The Russian empire expanded into the Caucasus in the late 18th and early 19th centuries, but an insurgency after the 1991 fall of the Soviet Union led to two wars.
In August 1999, Chechen fighter Shamil Basayev led fighters into Dagestan in a bid to aid Dagestani Wahhabist fundamentalists, triggering a major bombing campaign by the Russian military ahead of the Second Chechen War.


Independent candidates Kennedy and Stein challenge exclusion from US presidential debates

Independent candidates Kennedy and Stein challenge exclusion from US presidential debates
Updated 24 June 2024
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Independent candidates Kennedy and Stein challenge exclusion from US presidential debates

Independent candidates Kennedy and Stein challenge exclusion from US presidential debates
  • CNN and ABC News will circumvent the Commission on Presidential Debates to host their own one-on-one debates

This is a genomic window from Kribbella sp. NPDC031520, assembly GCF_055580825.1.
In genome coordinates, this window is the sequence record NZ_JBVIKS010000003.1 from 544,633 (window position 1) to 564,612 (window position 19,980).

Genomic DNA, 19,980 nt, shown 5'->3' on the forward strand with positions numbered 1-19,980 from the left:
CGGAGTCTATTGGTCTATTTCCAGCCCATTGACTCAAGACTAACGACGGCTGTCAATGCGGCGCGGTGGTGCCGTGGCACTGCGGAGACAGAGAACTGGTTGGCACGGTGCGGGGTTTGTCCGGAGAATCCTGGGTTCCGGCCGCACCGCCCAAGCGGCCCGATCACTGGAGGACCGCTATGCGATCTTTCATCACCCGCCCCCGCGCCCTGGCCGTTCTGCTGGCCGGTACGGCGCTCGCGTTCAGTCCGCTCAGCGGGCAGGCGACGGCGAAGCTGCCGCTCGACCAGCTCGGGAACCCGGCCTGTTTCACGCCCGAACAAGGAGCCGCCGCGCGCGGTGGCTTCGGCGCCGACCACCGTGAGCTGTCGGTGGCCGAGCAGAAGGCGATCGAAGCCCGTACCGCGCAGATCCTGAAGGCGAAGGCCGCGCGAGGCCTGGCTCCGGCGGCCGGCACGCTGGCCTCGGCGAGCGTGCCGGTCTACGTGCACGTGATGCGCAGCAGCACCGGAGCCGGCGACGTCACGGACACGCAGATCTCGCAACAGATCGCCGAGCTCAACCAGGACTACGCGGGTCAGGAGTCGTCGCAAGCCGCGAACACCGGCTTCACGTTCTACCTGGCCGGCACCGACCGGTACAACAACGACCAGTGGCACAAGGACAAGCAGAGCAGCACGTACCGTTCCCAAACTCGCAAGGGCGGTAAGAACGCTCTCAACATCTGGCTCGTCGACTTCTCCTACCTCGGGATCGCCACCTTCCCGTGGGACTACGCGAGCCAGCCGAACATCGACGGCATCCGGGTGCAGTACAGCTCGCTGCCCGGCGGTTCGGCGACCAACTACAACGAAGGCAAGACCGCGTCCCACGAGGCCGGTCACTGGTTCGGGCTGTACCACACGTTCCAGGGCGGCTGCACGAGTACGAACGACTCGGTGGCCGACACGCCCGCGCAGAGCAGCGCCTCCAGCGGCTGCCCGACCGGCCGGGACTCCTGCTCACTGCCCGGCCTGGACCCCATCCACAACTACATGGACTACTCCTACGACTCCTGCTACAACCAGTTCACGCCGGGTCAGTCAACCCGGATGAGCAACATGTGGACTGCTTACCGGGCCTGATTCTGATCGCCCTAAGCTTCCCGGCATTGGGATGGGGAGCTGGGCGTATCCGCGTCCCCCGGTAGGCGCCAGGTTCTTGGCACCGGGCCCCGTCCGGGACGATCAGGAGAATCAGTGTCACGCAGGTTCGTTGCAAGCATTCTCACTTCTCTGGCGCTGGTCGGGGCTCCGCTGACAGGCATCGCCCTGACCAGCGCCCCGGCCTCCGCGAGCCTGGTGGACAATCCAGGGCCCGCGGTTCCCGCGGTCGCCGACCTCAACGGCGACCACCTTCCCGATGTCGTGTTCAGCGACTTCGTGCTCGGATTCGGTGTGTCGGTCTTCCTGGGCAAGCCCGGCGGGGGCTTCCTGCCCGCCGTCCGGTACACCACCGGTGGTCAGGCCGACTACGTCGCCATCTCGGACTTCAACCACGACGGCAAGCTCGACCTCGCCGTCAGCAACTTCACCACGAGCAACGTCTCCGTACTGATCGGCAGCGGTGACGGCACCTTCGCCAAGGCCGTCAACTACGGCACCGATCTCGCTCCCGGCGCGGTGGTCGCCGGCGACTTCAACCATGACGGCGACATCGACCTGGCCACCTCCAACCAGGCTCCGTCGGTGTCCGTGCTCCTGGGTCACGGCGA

CHICAGO: Third-party candidates for president, Robert F. Kennedy Jr. and Dr. Jill Stein, filed federal complaints this week alleging that they were being unfairly excluded from media debates hosted by CNN and ABC News between US President Joe Biden and former president, Donald Trump.

CNN and ABC News will circumvent the Commission on Presidential Debates, which imposes ground rules to ensure debates are conducted fairly for all qualifying candidates, to host their own one-on-one debates. The CNN debate is scheduled for Thursday, June 27, and the ABC debate is scheduled for Tuesday, Sept. 10.